- Under no circumstances may fees be charged to candidates.
- Third-party recruiters will provide information about their operations, services and clients to ASU Career and Professional Development Services for review, upon request.
- It will be the responsibility of the candidate to contact (initiate and/or follow up with) the third-party recruiter. Candidate names and/or information concerning candidates will not be released to third-party recruiters unless candidates provide a written release, signed and dated by the candidate, for that specific agency. Federal law requires that confidential letters not be shared with candidates.
- Third-party recruiters shall disclose the company for each job that is posted into Handshake and identify themselves as a third-party recruiter in both their employer profile and in all job/internship postings.
- Third-party firms who are recruiting for positions within their own organizations must clearly differentiate those opportunities from their client engagements.
- If a third-party recruiter wishes to recruit on-campus or virtually (including, but not limited to conducting interviews, attending career fairs, hosting information sessions, networking or tabling) that recruiter shall agree to abide by the above policies and to identify the represented employer(s) to both ASU and students/alumni being engaged as candidates. Third-party recruiters who elect to recruit on-campus or virtually should understand that the candidate’s information provided during their recruiting visit is to be used exclusively for the specific employer(s) in which the recruiting visit is taking place.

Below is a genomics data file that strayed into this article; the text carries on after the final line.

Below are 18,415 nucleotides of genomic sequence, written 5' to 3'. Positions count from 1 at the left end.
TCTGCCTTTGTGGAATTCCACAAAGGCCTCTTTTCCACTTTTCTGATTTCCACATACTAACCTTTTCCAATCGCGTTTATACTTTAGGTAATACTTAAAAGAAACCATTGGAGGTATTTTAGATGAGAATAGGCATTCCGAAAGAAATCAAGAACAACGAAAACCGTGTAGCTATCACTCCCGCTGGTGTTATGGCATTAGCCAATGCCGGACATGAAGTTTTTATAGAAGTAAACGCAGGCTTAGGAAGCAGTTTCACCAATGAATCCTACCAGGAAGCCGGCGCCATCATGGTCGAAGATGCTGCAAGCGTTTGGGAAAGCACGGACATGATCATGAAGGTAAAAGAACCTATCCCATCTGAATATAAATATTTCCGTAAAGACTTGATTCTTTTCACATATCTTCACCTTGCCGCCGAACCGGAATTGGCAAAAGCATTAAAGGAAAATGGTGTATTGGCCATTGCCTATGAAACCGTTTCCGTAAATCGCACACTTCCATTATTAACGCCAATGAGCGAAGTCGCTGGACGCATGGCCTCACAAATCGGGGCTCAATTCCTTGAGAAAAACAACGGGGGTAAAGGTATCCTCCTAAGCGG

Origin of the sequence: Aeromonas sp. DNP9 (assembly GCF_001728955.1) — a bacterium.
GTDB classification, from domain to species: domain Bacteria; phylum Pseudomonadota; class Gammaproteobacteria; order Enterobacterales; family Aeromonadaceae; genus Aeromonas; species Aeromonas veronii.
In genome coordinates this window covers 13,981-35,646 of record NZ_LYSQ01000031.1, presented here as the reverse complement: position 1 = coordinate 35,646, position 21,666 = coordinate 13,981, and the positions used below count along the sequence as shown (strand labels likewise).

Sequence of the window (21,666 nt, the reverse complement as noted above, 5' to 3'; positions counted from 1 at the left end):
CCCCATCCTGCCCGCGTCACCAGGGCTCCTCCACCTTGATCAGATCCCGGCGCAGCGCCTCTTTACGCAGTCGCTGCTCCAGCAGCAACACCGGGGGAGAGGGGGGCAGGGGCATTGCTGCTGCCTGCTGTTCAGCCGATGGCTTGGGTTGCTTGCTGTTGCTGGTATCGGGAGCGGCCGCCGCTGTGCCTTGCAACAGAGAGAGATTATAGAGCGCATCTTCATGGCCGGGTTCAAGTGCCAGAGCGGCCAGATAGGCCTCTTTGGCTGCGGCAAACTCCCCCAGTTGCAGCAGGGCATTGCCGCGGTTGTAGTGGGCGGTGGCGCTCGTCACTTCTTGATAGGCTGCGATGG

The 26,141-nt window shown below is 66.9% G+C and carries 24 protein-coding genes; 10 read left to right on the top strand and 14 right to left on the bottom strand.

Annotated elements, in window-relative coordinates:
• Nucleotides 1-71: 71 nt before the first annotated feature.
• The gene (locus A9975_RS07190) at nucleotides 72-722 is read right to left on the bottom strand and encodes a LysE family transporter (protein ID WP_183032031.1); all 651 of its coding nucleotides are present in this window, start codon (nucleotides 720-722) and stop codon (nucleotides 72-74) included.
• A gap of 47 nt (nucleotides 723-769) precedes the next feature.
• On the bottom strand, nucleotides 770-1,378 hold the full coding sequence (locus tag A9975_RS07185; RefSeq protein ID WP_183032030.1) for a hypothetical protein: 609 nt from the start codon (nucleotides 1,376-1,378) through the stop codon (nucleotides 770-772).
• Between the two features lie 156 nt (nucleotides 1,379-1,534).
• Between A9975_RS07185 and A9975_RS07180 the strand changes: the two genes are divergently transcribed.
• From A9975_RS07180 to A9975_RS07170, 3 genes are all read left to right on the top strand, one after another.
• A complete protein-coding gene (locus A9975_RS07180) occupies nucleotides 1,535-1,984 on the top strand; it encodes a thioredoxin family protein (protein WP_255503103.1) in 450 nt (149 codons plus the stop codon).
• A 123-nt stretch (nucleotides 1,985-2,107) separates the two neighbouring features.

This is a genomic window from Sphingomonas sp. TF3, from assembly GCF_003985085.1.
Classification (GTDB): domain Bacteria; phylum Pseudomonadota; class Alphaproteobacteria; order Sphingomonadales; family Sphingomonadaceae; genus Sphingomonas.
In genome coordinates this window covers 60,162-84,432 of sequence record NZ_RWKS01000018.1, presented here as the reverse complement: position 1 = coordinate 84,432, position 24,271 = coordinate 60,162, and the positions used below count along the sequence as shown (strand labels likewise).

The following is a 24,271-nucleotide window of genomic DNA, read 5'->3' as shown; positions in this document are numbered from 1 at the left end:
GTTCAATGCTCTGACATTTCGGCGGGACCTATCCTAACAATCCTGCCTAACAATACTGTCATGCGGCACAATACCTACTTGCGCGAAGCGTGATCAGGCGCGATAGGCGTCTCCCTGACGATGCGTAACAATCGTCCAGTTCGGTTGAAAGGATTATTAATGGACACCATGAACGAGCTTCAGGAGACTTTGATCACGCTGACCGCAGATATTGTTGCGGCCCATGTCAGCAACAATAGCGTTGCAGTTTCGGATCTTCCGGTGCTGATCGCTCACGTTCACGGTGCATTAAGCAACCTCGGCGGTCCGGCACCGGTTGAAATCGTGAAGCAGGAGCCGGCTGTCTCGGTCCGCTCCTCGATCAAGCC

Temporary agencies that contract with employers to provide individuals qualified to perform specific tasks or complete specific projects for a client organization may be considered as employers, not third-party recruiters. Individuals hired would perform work at the client organization, but are employed by and paid by the agency. Temporary agencies will be expected to abide by the professional practice principles set forth by NACE for employer professionals at https://www.naceweb.org. Temporary agencies may post job openings as long as the temporary nature of the position is clearly stated in the job description provided and meets all other vetting requirements set forth by ASU.
Entities acting on behalf of the university shall not release FERPA-protected information concerning candidates to third-party recruiters unless candidate(s) provide proper Consent for Access (signed and dated) for said entity. The entity must be willing and able to show proof of signed release if/when requested by university representatives. For purposes of FERPA, a “third party” includes any individual or organization other than the student or the student’s parent(s). With respect to third parties, even if the initial disclosure of protected information is permissible, FERPA limits the subsequent disclosure of the information by the third party. As such, once the university discloses protected information to a third party, it must ensure that the third party does not itself improperly disclose the information in violation of FERPA.